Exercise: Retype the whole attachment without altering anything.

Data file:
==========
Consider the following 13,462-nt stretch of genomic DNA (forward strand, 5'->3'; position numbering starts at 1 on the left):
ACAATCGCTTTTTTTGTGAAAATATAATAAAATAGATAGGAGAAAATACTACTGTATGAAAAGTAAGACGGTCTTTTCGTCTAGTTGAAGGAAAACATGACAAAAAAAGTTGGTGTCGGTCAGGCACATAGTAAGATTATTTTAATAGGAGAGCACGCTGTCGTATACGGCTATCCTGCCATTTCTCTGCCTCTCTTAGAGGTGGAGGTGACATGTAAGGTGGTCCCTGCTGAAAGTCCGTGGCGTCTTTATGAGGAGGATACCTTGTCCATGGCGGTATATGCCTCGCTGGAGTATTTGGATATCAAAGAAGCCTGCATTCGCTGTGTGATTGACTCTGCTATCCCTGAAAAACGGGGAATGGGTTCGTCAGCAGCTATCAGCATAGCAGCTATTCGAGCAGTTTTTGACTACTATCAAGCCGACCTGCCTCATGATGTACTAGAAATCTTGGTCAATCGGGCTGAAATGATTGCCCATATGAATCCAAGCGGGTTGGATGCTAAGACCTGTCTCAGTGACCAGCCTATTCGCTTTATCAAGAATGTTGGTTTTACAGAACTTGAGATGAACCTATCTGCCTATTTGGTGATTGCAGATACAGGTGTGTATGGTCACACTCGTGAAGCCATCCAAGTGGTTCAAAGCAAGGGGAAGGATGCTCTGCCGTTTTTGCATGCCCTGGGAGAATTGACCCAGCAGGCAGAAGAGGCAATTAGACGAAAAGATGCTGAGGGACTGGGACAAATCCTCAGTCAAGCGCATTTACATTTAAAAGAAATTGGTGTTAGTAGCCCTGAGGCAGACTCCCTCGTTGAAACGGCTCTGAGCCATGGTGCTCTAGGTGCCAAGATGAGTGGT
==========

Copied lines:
Consider the following 13,462-nt stretch of genomic DNA (forward strand, 5'->3'; position numbering starts at 1 on the left):
ACAATCGCTTTTTTTGTGAAAATATAATAAAATAGATAGGAGAAAATACTACTGTATGAAAAGTAAGACGGTCTTTTCGTCTAGTTGAAGGAAAACATGACAAAAAAAGTTGGTGTCGGTCAGGCACATAGTAAGATTATTTTAATAGGAGAGCACGCTGTCGTATACGGCTATCCTGCCATTTCTCTGCCTCTCTTAGAGGTGGAGGTGACATGTAAGGTGGTCCCTGCTGAAAGTCCGTGGCGTCTTTATGAGGAGGATACCTTGTCCATGGCGGTATATGCCTCGCTGGAGTATTTGGATATCAAAGAAGCCTGCATTCGCTGTGTGATTGACTCTGCTATCCCTGAAAAACGGGGAATGGGTTCGTCAGCAGCTATCAGCATAGCAGCTATTCGAGCAGTTTTTGACTACTATCAAGCCGACCTGCCTCATGATGTACTAGAAATCTTGGTCAATCGGGCTGAAATGATTGCCCATATGAATCCAAGCGGGTTGGATGCTAAGACCTGTCTCAGTGACCAGCCTATTCGCTTTATCAAGAATGTTGGTTTTACAGAACTTGAGATGAACCTATCTGCCTATTTGGTGATTGCAGATACAGGTGTGTATGGTCACACTCGTGAAGCCATCCAAGTGGTTCAAAGCAAGGGGAAGGATGCTCTGCCGTTTTTGCATGCCCTGGGAGAATTGACCCAGCAGGCAGAAGAGGCAATTAGACGAAAAGATGCTGAGGGACTGGGACAAATCCTCAGTCAAGCGCATTTACATTTAAAAGAAATTGGTGTTAGTAGCCCTGAGGCAGACTCCCTCGTTGAAACGGCTCTGAGCCATGGTGCTCTAGGTGCCAAGATGAGTGGT